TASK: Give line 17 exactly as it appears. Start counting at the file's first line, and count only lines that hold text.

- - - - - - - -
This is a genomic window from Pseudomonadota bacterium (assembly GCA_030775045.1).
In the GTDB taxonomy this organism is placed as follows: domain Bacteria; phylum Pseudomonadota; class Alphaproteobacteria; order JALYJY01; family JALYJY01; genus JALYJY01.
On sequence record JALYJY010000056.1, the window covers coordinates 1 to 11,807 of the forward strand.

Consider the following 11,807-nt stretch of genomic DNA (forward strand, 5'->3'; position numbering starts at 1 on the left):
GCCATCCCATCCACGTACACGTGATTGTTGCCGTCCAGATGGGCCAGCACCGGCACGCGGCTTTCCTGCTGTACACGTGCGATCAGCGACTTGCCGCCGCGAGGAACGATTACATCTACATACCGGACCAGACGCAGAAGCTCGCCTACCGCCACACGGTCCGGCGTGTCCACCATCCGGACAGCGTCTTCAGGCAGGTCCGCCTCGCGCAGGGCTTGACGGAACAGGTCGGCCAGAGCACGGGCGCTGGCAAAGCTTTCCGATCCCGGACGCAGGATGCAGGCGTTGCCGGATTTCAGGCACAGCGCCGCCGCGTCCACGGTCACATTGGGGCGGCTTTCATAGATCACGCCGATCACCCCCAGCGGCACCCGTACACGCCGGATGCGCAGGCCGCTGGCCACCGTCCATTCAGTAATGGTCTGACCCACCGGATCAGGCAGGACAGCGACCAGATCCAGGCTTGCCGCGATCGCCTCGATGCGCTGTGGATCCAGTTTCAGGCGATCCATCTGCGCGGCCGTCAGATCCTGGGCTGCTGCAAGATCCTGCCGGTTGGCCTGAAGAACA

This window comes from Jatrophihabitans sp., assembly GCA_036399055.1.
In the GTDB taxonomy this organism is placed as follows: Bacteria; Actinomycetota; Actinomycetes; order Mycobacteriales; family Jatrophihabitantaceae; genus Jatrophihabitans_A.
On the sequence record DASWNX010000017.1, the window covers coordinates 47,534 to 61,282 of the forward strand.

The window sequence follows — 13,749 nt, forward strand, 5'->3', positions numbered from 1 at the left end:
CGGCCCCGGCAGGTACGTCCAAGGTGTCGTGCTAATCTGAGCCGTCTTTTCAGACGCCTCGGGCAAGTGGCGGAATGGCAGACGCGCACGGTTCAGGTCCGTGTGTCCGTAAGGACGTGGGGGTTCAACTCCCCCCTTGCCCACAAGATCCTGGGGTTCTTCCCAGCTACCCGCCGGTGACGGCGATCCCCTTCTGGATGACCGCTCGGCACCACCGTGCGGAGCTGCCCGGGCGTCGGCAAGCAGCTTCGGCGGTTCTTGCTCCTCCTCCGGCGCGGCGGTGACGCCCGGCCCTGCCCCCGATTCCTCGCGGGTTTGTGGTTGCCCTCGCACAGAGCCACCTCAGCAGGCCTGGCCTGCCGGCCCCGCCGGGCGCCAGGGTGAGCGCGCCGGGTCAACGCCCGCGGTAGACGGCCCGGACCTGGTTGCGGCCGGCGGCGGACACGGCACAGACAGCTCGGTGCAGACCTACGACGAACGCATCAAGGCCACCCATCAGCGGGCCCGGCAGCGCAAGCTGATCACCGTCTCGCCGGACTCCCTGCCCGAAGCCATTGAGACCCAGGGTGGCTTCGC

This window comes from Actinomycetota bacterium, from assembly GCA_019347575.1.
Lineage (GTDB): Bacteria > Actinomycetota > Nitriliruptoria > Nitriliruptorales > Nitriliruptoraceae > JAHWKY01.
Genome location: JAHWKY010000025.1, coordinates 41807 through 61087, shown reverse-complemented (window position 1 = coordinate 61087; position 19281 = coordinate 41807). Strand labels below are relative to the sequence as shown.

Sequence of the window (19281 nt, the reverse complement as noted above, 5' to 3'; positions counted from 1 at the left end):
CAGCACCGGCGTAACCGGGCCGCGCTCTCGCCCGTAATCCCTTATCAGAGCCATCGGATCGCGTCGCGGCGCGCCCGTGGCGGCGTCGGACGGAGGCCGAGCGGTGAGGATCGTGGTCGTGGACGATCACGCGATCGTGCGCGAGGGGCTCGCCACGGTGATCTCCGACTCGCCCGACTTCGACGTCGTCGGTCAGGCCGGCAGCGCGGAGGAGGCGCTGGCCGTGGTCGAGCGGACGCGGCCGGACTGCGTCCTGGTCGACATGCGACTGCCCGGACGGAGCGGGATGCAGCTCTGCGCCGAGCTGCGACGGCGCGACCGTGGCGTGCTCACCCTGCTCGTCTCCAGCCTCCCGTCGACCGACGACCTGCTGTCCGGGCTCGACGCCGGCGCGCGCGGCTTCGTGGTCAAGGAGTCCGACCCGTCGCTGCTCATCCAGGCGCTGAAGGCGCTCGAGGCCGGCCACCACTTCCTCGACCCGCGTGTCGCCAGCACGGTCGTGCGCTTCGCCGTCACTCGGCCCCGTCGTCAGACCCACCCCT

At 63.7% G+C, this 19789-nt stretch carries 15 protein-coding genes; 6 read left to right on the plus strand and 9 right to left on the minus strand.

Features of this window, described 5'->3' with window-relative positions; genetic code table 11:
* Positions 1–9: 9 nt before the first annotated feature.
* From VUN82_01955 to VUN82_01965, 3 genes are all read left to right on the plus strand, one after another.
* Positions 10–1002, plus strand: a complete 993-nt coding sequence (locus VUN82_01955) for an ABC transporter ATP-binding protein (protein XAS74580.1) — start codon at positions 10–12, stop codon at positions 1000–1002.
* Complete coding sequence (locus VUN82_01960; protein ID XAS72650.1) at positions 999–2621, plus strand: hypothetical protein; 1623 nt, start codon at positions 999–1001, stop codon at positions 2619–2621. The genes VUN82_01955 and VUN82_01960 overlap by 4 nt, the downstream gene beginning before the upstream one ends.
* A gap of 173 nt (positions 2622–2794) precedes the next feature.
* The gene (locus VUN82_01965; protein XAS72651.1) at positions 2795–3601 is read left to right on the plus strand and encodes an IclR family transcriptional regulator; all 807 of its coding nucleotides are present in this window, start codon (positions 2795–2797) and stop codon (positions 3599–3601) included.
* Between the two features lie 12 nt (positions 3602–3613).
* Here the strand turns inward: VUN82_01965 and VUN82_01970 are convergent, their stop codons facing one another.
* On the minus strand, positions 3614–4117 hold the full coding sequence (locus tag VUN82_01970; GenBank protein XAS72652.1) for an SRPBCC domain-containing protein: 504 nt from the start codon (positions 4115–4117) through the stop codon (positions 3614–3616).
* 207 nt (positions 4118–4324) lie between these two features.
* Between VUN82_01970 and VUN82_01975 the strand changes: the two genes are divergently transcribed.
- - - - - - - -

Features of this window, described 5'->3' with window-relative positions; genetic code table 11: